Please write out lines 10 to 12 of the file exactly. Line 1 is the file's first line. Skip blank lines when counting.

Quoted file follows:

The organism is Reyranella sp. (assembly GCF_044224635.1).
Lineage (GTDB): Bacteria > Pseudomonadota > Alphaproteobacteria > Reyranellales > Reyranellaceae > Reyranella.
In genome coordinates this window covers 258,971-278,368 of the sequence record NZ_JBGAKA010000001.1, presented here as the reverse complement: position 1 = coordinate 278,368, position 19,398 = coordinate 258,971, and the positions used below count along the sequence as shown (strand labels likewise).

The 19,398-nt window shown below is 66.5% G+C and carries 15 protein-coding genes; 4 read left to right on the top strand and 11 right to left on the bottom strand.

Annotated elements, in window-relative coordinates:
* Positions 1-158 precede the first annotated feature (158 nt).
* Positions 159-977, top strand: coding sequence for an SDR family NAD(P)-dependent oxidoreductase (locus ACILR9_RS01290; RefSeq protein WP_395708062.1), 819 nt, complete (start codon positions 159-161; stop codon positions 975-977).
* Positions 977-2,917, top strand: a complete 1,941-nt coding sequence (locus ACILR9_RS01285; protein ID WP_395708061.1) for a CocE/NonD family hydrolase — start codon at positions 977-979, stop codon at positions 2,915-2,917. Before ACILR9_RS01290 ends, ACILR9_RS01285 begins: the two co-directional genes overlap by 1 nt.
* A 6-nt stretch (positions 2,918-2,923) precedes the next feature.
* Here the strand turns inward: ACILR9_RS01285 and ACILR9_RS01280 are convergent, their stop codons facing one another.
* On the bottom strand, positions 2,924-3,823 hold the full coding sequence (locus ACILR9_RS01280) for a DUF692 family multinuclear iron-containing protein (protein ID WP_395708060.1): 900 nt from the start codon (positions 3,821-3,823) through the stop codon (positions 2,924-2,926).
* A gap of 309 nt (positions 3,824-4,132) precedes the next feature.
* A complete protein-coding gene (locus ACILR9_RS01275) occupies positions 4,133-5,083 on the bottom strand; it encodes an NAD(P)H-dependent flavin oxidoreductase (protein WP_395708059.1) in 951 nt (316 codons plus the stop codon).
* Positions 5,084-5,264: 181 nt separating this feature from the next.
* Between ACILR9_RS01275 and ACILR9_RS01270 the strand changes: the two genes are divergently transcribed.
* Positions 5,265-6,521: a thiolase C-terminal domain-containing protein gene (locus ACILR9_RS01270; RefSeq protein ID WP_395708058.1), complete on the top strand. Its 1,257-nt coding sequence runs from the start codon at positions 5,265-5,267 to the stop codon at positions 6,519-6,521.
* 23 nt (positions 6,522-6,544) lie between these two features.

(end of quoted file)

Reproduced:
* Here the strand turns inward: ACILR9_RS01285 and ACILR9_RS01280 are convergent, their stop codons facing one another.
* On the bottom strand, positions 2,924-3,823 hold the full coding sequence (locus ACILR9_RS01280) for a DUF692 family multinuclear iron-containing protein (protein ID WP_395708060.1): 900 nt from the start codon (positions 3,821-3,823) through the stop codon (positions 2,924-2,926).
* A gap of 309 nt (positions 3,824-4,132) precedes the next feature.